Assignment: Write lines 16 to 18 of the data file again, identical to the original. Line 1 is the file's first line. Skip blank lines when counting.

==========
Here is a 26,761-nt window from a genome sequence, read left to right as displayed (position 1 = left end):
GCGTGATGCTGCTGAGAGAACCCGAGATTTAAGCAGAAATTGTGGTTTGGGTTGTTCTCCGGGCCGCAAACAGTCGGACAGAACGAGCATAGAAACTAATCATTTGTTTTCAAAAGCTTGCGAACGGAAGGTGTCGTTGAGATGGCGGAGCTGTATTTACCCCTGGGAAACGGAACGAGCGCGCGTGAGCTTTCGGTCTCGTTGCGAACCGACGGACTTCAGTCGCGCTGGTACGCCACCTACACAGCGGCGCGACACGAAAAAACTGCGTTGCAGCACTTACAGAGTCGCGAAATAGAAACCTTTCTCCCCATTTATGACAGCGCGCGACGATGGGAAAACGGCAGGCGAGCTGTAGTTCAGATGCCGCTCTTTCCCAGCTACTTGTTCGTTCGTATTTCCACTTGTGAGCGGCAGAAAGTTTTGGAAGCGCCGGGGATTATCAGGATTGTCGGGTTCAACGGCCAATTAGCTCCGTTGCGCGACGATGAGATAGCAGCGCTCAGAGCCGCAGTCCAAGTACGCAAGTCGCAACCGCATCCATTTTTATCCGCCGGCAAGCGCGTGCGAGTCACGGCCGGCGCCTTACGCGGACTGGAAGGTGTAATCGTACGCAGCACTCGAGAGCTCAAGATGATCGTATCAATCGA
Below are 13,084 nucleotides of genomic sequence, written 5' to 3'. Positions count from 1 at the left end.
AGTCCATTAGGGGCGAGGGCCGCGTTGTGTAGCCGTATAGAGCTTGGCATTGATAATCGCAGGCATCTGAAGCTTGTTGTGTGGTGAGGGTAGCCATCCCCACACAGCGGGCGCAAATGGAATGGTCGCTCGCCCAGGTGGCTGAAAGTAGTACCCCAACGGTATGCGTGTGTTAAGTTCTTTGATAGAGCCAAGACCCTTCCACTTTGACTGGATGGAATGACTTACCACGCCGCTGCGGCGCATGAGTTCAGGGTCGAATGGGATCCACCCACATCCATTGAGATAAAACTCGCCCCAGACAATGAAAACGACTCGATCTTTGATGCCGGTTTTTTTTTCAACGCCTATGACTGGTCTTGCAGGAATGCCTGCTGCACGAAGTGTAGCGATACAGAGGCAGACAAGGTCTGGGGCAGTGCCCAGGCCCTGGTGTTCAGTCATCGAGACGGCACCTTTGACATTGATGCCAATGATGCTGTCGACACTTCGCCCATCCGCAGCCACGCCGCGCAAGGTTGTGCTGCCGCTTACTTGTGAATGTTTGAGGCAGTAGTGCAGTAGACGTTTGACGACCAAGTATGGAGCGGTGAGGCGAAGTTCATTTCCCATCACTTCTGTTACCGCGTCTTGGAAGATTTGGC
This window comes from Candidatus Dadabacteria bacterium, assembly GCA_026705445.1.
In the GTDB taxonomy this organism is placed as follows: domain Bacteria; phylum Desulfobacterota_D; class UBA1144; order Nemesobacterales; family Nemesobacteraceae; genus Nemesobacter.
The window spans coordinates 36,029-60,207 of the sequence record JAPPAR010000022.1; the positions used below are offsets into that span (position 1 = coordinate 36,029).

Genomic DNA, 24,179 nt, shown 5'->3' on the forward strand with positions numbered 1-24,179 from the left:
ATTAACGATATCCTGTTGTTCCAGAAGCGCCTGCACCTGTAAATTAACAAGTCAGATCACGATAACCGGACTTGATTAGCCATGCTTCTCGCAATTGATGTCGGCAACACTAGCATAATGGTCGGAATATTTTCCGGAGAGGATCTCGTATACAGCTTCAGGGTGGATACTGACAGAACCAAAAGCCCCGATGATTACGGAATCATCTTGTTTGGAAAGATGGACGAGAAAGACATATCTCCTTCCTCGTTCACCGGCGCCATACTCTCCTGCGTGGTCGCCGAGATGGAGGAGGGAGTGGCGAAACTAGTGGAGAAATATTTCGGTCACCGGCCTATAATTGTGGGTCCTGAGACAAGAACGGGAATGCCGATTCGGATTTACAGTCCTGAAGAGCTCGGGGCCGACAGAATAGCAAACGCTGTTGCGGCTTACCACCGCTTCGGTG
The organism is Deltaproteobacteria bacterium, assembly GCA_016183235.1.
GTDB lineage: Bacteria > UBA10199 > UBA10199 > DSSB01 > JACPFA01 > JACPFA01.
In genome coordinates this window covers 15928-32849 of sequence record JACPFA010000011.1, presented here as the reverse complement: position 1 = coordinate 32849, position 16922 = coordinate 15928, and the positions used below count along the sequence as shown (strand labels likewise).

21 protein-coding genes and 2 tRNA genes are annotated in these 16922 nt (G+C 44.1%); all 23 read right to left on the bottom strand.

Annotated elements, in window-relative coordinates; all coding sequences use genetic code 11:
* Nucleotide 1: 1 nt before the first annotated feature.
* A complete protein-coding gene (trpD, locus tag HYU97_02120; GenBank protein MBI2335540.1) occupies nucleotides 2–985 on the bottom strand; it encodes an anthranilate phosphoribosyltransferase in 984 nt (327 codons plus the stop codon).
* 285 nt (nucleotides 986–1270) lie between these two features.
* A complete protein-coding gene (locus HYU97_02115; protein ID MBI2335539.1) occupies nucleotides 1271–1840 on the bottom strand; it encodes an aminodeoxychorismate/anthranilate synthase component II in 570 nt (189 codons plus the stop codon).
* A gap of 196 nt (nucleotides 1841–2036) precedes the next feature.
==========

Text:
* A complete protein-coding gene (trpD, locus tag HYU97_02120; GenBank protein MBI2335540.1) occupies nucleotides 2–985 on the bottom strand; it encodes an anthranilate phosphoribosyltransferase in 984 nt (327 codons plus the stop codon).
* 285 nt (nucleotides 986–1270) lie between these two features.
* A complete protein-coding gene (locus HYU97_02115; protein ID MBI2335539.1) occupies nucleotides 1271–1840 on the bottom strand; it encodes an aminodeoxychorismate/anthranilate synthase component II in 570 nt (189 codons plus the stop codon).